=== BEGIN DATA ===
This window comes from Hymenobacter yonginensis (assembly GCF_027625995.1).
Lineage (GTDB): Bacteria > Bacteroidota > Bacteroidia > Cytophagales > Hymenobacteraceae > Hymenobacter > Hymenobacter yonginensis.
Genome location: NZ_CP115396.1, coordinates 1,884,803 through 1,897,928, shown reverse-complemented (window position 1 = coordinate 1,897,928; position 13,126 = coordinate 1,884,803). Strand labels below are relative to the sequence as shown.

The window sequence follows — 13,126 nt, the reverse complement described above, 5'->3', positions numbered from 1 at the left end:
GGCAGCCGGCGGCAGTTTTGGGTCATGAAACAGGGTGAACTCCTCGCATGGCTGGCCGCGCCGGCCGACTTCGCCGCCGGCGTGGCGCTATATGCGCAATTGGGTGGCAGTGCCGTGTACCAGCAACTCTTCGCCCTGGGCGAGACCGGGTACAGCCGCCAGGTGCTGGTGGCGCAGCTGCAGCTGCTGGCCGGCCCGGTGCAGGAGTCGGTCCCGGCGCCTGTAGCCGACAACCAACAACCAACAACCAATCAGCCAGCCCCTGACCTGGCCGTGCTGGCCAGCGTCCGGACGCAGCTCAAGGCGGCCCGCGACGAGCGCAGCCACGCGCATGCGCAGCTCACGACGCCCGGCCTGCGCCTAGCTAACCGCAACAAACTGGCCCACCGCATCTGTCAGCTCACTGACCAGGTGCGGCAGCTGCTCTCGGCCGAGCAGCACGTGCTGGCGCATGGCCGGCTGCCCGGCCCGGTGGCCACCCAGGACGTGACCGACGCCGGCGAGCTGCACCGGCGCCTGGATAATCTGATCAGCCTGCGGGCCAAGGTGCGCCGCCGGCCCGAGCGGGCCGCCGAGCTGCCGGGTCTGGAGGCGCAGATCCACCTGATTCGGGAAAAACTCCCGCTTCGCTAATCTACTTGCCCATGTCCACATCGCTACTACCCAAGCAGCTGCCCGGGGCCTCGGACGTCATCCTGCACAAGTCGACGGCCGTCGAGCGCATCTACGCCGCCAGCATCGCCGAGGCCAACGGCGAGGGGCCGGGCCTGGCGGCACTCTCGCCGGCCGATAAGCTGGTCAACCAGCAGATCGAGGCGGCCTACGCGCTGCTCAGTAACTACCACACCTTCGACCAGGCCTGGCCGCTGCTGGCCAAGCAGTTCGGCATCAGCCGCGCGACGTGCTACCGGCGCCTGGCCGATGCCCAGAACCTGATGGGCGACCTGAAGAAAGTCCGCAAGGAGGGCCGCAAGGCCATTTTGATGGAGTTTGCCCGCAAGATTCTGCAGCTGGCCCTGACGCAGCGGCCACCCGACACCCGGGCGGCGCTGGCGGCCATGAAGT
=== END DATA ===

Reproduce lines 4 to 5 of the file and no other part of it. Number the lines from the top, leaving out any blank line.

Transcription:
The window sequence follows — 13,126 nt, the reverse complement described above, 5'->3', positions numbered from 1 at the left end:
GGCAGCCGGCGGCAGTTTTGGGTCATGAAACAGGGTGAACTCCTCGCATGGCTGGCCGCGCCGGCCGACTTCGCCGCCGGCGTGGCGCTATATGCGCAATTGGGTGGCAGTGCCGTGTACCAGCAACTCTTCGCCCTGGGCGAGACCGGGTACAGCCGCCAGGTGCTGGTGGCGCAGCTGCAGCTGCTGGCCGGCCCGGTGCAGGAGTCGGTCCCGGCGCCTGTAGCCGACAACCAACAACCAACAACCAATCAGCCAGCCCCTGACCTGGCCGTGCTGGCCAGCGTCCGGACGCAGCTCAAGGCGGCCCGCGACGAGCGCAGCCACGCGCATGCGCAGCTCACGACGCCCGGCCTGCGCCTAGCTAACCGCAACAAACTGGCCCACCGCATCTGTCAGCTCACTGACCAGGTGCGGCAGCTGCTCTCGGCCGAGCAGCACGTGCTGGCGCATGGCCGGCTGCCCGGCCCGGTGGCCACCCAGGACGTGACCGACGCCGGCGAGCTGCACCGGCGCCTGGATAATCTGATCAGCCTGCGGGCCAAGGTGCGCCGCCGGCCCGAGCGGGCCGCCGAGCTGCCGGGTCTGGAGGCGCAGATCCACCTGATTCGGGAAAAACTCCCGCTTCGCTAATCTACTTGCCCATGTCCACATCGCTACTACCCAAGCAGCTGCCCGGGGCCTCGGACGTCATCCTGCACAAGTCGACGGCCGTCGAGCGCATCTACGCCGCCAGCATCGCCGAGGCCAACGGCGAGGGGCCGGGCCTGGCGGCACTCTCGCCGGCCGATAAGCTGGTCAACCAGCAGATCGAGGCGGCCTACGCGCTGCTCAGTAACTACCACACCTTCGACCAGGCCTGGCCGCTGCTGGCCAAGCAGTTCGGCATCAGCCGCGCGACGTGCTACCGGCGCCTGGCCGATGCCCAGAACCTGATGGGCGACCTGAAGAAAGTCCGCAAGGAGGGCCGCAAGGCCATTTTGATGGAGTTTGCCCGCAAGATTCTGCAGCTGGCCCTGACGCAGCGGCCACCCGACACCCGGGCGGCGCTGGCGGCCATGAAGT